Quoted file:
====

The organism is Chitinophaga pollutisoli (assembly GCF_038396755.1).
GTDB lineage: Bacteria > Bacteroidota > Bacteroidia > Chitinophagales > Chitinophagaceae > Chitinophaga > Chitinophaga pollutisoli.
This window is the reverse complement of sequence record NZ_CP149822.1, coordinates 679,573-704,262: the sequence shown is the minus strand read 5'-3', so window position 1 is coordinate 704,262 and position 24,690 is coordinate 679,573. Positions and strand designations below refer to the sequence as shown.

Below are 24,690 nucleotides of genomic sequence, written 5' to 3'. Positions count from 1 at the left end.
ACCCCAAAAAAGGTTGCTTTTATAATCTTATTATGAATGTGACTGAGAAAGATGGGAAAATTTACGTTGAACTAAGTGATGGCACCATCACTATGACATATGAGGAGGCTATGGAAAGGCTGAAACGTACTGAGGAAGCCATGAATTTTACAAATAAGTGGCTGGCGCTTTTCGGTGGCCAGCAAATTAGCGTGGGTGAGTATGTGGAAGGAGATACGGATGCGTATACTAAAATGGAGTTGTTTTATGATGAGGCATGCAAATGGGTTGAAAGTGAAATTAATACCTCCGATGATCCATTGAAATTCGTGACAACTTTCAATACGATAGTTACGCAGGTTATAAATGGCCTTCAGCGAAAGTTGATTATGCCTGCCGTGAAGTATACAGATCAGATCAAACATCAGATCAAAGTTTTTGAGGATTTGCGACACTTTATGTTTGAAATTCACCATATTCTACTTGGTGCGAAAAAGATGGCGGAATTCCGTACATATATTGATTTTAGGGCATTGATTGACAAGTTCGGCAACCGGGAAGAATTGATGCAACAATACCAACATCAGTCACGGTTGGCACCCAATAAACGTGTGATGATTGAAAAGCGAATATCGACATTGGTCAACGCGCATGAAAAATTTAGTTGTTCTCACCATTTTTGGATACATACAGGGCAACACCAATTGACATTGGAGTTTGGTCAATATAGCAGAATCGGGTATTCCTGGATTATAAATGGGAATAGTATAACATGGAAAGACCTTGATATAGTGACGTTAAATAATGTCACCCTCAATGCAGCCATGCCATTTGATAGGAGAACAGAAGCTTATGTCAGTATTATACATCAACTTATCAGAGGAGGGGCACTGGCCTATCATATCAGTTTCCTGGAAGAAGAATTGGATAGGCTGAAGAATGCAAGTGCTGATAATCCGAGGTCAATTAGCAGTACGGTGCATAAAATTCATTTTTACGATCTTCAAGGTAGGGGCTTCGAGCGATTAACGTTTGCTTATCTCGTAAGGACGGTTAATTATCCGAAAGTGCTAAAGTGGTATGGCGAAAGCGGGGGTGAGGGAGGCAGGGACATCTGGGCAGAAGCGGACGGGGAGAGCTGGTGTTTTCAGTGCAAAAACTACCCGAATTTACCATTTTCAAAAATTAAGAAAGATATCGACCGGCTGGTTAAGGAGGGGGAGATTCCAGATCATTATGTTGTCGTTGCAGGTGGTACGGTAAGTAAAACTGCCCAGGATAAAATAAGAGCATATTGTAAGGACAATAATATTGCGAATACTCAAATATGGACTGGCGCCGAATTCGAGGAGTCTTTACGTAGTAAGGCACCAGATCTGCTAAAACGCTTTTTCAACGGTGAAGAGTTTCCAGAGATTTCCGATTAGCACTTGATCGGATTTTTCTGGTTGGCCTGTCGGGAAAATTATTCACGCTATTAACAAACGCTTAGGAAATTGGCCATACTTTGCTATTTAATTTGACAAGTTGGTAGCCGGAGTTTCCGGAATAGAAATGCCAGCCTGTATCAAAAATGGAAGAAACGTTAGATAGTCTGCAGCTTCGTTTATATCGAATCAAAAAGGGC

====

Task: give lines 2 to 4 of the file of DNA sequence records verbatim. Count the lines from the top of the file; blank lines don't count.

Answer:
GTDB lineage: Bacteria > Bacteroidota > Bacteroidia > Chitinophagales > Chitinophagaceae > Chitinophaga > Chitinophaga pollutisoli.
This window is the reverse complement of sequence record NZ_CP149822.1, coordinates 679,573-704,262: the sequence shown is the minus strand read 5'-3', so window position 1 is coordinate 704,262 and position 24,690 is coordinate 679,573. Positions and strand designations below refer to the sequence as shown.

Below are 24,690 nucleotides of genomic sequence, written 5' to 3'. Positions count from 1 at the left end.